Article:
SIDNEY — Every local ice cream lover will have a new place in which to indulge his sweet tooth come March.
Kim and Bob Curlis, former owners of the Medicine Shoppe/Hometown Pharmacy here, will open K&J’s Ice Cream in the building that used to house the drug store at 130 W. Russell Road. They hope to be scooping out cold treats by late March.
The K in the name stands for Kim and the Curlis’s three daughters, Kayla, Kelly and Katelyn, and the J stands for the Curlis’s son, James.
James and Kim’s stepfather, Renny Smith, are also partners in the business, which has been a family dream for some 10 years.
“We have a love of ice cream,” Kim told the Sidney Daily News, Thursday, Jan. 24. “Ice cream to all of us was family time, and it brought happiness. We’d go on a bike ride and go get ice cream. Or we’d go on vacation and try to find a nice ice cream store.”
Running their own shop was something that came up in conversations every so often through the years.
“We always talked about how we should open an ice cream store, but with the pharmacy, it was too much. So this was our pipe dream,” Curlis said.
Friends who “knew them when” are excited that the dream is coming true.
“You guys are really doing it,” they enthused.
Curlis said she has never worked in ice cream, but Kayla and Kelly have. James is studying for a business degree.
“He’s coming on to help out on the business side,” Curlis said.
The group has done extensive research, talked with nonchain, ice cream shop-owners in other cities and attended ice cream trade shows. They got advice from equipment vendors and users.
“‘Don’t buy used equipment,’ they told us. Your ice cream is only as good as your equipment, because if it doesn’t freeze right, it affects your flavor,” Curlis said.
They also tapped other family members for help. Smith’s niece, Kitt Horn, of Wapakoneta, and his sister, Linda Turner, of Waynesfield, stopped in Thursday with curtains for the front windows.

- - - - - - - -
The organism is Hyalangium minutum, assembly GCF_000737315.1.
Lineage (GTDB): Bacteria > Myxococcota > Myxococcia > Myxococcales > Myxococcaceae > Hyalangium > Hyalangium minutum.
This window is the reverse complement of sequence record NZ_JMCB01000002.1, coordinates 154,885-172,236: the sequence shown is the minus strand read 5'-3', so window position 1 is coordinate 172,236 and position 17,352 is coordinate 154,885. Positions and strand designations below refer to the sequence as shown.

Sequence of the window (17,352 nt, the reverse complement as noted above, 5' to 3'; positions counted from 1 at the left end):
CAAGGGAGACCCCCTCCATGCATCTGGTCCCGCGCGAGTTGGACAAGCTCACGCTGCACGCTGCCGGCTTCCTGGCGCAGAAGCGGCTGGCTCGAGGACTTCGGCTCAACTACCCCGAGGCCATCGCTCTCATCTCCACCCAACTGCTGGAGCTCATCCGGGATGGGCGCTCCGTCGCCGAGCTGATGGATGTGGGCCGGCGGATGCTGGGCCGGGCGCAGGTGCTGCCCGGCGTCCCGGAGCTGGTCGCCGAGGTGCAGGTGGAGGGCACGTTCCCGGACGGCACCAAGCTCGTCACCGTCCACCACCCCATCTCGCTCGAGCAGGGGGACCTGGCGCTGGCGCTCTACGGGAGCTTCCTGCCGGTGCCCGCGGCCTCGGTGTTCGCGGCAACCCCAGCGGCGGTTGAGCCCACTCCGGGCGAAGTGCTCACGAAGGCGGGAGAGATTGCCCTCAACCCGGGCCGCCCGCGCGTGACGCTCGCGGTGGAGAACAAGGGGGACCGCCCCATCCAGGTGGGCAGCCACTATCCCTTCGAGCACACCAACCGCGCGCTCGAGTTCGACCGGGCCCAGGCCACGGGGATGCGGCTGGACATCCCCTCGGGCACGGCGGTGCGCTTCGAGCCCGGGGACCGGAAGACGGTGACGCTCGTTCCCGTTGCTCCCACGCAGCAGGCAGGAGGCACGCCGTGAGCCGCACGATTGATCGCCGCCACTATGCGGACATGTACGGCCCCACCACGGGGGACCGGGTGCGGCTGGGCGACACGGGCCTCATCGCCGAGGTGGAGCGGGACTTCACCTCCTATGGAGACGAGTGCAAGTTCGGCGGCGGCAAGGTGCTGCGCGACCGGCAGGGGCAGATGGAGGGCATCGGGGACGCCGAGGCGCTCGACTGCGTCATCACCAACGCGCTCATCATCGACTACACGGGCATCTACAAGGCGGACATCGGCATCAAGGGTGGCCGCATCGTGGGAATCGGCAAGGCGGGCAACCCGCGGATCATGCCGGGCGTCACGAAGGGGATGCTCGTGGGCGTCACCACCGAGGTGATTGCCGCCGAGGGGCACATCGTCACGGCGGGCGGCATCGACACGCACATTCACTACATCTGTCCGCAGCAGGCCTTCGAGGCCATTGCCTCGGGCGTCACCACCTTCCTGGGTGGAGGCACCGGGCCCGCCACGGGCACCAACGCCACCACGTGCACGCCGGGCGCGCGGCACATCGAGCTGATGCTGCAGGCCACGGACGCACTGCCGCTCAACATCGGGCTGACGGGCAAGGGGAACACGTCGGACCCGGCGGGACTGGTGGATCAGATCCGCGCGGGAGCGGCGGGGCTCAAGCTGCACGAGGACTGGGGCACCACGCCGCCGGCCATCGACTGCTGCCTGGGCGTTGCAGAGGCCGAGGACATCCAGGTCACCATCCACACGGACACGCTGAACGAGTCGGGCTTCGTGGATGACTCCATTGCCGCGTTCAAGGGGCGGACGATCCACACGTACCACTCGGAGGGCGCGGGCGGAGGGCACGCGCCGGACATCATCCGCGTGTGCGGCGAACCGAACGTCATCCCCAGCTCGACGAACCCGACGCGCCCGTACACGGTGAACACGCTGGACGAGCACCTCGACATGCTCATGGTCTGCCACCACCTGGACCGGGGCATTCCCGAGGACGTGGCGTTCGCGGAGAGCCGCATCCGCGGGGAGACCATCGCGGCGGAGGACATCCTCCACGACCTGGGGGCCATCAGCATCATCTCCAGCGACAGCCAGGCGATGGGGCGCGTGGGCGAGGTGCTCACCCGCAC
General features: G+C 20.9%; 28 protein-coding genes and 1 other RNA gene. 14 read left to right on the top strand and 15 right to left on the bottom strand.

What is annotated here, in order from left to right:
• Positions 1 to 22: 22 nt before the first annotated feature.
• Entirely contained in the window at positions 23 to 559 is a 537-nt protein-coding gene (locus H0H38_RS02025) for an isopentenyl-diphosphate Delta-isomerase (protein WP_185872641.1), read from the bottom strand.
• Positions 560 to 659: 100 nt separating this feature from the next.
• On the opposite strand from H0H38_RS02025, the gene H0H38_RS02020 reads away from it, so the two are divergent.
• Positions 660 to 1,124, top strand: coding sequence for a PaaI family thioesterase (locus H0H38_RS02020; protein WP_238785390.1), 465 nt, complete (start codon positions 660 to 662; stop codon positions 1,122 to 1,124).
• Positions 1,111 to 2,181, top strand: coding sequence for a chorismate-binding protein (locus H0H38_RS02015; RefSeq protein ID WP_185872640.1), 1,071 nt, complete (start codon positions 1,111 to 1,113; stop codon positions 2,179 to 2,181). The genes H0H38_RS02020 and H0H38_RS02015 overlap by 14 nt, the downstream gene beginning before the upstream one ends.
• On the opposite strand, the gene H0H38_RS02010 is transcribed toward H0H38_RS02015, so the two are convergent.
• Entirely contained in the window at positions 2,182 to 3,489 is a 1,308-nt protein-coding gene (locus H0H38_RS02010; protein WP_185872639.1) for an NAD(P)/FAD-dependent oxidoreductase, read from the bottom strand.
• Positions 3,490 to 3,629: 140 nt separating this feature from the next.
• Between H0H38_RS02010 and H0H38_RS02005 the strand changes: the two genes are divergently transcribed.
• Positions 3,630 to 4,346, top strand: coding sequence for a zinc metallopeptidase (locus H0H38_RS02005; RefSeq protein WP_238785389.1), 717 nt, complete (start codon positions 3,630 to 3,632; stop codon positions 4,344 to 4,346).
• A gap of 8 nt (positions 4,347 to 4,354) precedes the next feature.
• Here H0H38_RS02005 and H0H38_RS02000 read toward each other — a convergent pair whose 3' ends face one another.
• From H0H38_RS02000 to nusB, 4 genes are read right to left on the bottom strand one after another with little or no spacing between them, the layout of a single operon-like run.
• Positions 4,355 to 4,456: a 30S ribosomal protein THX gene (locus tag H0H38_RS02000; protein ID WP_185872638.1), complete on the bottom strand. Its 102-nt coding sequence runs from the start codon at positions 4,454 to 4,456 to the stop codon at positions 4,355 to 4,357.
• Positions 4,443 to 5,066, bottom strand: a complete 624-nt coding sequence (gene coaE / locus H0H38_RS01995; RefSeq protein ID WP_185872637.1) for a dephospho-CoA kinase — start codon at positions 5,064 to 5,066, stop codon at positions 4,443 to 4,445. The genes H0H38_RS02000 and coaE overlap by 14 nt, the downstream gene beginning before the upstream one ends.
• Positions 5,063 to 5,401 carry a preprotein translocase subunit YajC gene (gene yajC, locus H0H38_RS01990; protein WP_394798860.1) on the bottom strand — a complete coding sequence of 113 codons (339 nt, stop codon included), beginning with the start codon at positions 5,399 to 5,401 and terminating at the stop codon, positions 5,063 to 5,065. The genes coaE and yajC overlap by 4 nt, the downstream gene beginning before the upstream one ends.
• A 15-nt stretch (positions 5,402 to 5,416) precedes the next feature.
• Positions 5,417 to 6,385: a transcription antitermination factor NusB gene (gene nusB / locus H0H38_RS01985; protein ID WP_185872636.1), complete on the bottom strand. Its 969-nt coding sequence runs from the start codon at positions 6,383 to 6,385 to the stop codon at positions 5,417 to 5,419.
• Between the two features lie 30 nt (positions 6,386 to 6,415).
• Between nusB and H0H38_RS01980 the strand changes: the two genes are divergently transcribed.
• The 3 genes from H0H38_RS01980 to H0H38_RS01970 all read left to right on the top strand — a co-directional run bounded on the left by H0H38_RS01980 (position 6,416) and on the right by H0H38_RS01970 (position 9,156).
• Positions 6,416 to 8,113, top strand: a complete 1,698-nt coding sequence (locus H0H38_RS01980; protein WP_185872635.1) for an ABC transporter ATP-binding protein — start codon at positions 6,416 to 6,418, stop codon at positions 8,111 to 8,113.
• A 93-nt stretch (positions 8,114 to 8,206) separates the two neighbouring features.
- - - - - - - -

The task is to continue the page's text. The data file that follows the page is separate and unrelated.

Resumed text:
“I have a business, MaKitt Designs, in Wapak,” Horn said. “I do window treatments, bridal veils, painted furniture, jewelry, scarves. I have a traveling boutique I take to festivals.”
It didn’t take long for the women to get into a conversation about how best to cover the valance of the existing blinds.
“I could just take a 6-inch wood piece …,” Horn said.
Curlis has already put in tables, chairs, freezers and other furnishings. A colorful painting of a cow hangs on one wall, a hint of decorative touches to come.
“We can’t put in the counter tops until the plumbing inspection is done. And they can’t inspect until the rest of the plumbing is installed. So we’re a little backed up,” Curlis said.
She estimated that the investment to turn the former pharmacy into the ice cream store will total $100,000.
“A community is only as good as what’s invested in it. We’re in a wonderful community. Owning a business is the American dream. We did that for 22 years. It was hard to let go of that,” she said.
Plans call for K&J’s Ice Cream to be open seven days a week from March through October each year. Customers will have a choice of 24 flavors; although Curlis wasn’t ready to announce what brand of ice cream the shop will carry.
“I’ve tried every ice cream in a three-county area,” she laughed. “I want something different from what you can already get here.” She knows whatever brand she chooses, sugar-free options and dairy-free Dole Whip will be among what’s offered to customers. They’ll be able to enjoy all the standard ice cream shop items: cones, sundaes, malts, milkshakes, cyclones, floats.
And the store will sell hot dogs and shredded chicken sandwiches, eventually.
“The advice we got to be successful was ‘Stay in your lane. Don’t start frying.’ You can’t offer everything all at one time, or you’ll fail. Our focus is ice cream. We want to have a great ice cream product,” Curlis said.
She will, however, sell bottled Coke products and coffee.
“My grandma always would go for a sundae — and a cup of coffee — with her friends. So I have to have coffee, but it will be traditional coffee, not fancy coffee drinks,” she said.
There will be seating inside and outside and a drive-through option.
Family members will comprise most of the staff, but Curlis will hire some additional part-time employees. Former pharmacy employees and customers have already applied.
“I’ve felt really fortunate. I have a nice stack of applications, and I didn’t even post it,” she said.
Whoever gets hired will sign on to support the new store’s mission: “to provide the highest quality product with exceptional customer service to our customers; to foster a family-friendly environment that brings people happiness and has a positive impact on our community — one scoop at a time.”
Reach the writer at 937-538-4824.